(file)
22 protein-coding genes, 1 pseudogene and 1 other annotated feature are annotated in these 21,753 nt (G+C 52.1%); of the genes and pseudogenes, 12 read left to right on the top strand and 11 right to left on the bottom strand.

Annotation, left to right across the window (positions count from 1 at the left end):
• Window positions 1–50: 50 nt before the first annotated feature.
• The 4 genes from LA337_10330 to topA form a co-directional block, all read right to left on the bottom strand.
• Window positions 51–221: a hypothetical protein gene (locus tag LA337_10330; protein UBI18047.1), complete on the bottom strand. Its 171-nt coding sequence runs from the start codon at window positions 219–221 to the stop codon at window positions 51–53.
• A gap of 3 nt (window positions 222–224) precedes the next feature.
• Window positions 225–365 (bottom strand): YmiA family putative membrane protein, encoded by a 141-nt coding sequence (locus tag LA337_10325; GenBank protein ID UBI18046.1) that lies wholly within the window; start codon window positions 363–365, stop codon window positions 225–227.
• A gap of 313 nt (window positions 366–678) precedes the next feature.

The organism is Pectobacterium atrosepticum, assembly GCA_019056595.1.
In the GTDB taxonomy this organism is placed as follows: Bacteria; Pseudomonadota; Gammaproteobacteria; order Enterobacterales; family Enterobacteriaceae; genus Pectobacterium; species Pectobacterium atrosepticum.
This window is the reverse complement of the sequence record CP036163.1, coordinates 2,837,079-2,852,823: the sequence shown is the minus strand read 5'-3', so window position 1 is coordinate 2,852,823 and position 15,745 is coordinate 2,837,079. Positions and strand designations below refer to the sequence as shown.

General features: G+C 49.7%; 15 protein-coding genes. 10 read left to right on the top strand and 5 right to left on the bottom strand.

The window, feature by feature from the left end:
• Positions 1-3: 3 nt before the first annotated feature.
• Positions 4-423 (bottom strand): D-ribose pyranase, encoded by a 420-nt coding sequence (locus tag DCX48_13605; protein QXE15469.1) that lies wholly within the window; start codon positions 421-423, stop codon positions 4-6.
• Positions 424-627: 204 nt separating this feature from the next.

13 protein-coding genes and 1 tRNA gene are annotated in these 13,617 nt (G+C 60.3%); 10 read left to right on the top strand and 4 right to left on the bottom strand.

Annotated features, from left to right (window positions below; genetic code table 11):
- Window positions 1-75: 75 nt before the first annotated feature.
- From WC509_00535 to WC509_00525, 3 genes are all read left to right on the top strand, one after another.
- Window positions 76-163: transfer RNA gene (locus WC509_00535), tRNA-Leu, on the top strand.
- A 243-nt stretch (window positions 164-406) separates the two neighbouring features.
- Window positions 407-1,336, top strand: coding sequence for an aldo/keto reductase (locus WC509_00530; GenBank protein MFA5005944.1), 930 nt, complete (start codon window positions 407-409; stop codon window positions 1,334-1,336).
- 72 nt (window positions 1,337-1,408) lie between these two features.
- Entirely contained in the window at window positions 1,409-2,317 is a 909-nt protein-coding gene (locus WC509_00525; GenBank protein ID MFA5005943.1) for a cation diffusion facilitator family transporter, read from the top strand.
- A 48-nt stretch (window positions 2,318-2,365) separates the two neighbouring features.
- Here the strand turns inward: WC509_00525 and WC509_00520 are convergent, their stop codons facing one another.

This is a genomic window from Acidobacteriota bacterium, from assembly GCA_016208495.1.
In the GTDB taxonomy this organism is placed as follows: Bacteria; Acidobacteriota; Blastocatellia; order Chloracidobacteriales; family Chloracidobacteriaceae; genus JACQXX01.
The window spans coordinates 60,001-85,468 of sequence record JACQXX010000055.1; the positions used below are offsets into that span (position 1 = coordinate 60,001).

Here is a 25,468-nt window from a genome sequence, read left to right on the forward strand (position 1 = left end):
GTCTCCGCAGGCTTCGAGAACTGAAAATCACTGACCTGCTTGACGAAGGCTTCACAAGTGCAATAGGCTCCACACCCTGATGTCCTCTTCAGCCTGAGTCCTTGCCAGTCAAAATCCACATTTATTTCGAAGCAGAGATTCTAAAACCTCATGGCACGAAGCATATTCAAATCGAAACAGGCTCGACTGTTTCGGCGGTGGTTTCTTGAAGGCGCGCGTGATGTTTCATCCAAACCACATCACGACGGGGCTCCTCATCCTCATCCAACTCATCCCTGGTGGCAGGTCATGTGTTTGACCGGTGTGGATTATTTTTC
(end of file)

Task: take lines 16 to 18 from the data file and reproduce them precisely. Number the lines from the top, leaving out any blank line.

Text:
• Positions 424-627: 204 nt separating this feature from the next.

13 protein-coding genes and 1 tRNA gene are annotated in these 13,617 nt (G+C 60.3%); 10 read left to right on the top strand and 4 right to left on the bottom strand.

Annotated features, from left to right (window positions below; genetic code table 11):